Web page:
No it's not. Now they start to have fruit, then then fruit starts to rippen in January-April. After that you cut it and from one Tree you harvest 2-3 cuttings, out of which one roots.
It's quite a difficult plant to grow in pots, watering is the main issue. It root rots easily.

18
Tropical Fruit Discussion / Re: 52 degrees, too cold for potted tropical?
« on: October 06, 2018, 04:55:21 AM »
Growth stops, and if you overwater them they root rot. Keep them dry.

19
Tropical Fruit Discussion / Re: Pot size for pineapple tops?
« on: October 03, 2018, 03:21:21 AM »
I successfully fruited in 1 gallon pot.

20
Citrus General Discussion / Re: Nitrogen deficiency?
« on: October 02, 2018, 03:11:59 PM »
To test if the deficiency it's coming from Nitrogen, I suggest foliage spray of urea.
Low biuret urea applied is absorbed at a 24% rate within an hour for citrus plants. Keep the plants out of direct sun. Apply at lower than 25C, early in the morning or late in the day, but not during the night.

21
The top dies. The temperature can drop to -18C in the night for few days.
Musa sikkimensis and Musa basjoo rhizomes survive in the ground if covered.
Musa balbisiana is a strong candidate until -1C. The Musa balbisiana ‘Kluai Tani’ I grow it from a seed colected in a forest in northern Thailand where temperatures can drop to 2-3C. Not to be confused with Musa balbisiana ‘atia black’ which has a black stem and seeds are readily available in seed shops.

22
What you added should work.
You do need to lower the ph, because like I said above some elements become unavailable.
The mangosteen is a slow growing plant, it likes a sandy red draining soil like 1 peat : 1 loam topsoil : 2 coarse sand. I don't know about your worm castings soil, but if it holds a lot of water then the root system might get damaged. Worm castings should be acidic, so the water source is hard.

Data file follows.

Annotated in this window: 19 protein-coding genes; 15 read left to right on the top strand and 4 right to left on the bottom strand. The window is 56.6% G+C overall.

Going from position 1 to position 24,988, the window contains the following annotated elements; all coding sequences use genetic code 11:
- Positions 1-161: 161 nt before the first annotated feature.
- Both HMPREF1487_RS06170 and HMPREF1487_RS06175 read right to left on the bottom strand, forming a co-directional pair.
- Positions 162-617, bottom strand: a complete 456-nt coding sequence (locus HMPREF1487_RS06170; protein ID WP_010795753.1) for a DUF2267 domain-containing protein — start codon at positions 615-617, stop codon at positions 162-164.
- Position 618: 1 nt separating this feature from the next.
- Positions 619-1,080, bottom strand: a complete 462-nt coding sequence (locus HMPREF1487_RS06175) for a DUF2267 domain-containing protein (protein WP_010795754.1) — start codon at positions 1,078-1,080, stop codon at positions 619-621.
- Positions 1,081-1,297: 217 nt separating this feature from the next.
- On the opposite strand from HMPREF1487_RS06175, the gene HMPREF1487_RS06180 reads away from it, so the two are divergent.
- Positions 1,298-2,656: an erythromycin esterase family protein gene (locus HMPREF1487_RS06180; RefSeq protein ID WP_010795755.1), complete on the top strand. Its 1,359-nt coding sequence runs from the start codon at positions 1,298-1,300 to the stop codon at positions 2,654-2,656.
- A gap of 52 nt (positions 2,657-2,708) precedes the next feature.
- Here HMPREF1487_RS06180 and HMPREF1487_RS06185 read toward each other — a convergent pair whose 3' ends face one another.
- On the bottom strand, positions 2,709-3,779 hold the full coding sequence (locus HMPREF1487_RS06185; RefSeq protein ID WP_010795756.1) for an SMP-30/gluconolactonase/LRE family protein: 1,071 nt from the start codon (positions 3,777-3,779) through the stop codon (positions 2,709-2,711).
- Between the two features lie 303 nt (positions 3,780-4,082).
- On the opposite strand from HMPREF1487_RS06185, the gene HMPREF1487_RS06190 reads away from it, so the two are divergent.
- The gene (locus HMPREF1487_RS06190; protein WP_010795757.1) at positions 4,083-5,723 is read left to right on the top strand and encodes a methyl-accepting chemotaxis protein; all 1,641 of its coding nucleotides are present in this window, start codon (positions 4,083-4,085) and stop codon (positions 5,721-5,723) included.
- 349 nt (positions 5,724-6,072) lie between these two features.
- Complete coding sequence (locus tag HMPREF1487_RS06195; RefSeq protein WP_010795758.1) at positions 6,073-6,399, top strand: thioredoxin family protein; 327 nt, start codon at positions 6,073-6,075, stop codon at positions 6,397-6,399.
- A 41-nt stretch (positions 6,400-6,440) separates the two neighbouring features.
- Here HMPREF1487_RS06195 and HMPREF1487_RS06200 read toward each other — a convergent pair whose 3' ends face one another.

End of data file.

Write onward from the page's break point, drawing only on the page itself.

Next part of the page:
The ph would eventually be lower, however keep in mind the salt accumulation in the soil, over time the total salts dissolved will kill the plant.
Rain water in big cities is acidic and full of pollution. To get the best of it, collect rain water after 30 min of raining, the air and the roof will be cleaner.

23
In potted plants to lower the PH from 7 to 6 you should use:
- 1g powder or 1.5 g pellet per liter of soil (1/4 to 1 teaspoon per gallon) in form of elementary sulfur 99,99%
- it takes 6 months with application now in the autumn, if pots go inside it might take 3-4 months.
- a worm cast or humus fertilizer to provide additional bacteria to the soil to breakdown the S

Hard water is the problem, calcium carbonate builds up in pots which increases ph.
Fe found in fertilizers (the cheap Fe chelate) is not available over 6 ph, Mg as well. P over 7 ph.
Foliage spray of Fe is sometimes useless, unless done every other day, which can burn the foliage. Soil application is better.

24
Only seeds. The plants are not very big for cuttings.



25
Citrus General Discussion / Re: Is this phytophthora?
« on: October 01, 2018, 11:11:26 AM »
Then it seems to be an infection which makes its way from the cuts.
Cut the dead twigs then brush the stem with 0.5% Copper Oxychloride which will kill on contact both fungi and bacteria, then keep them in high humidity so stem doesn't dry easily.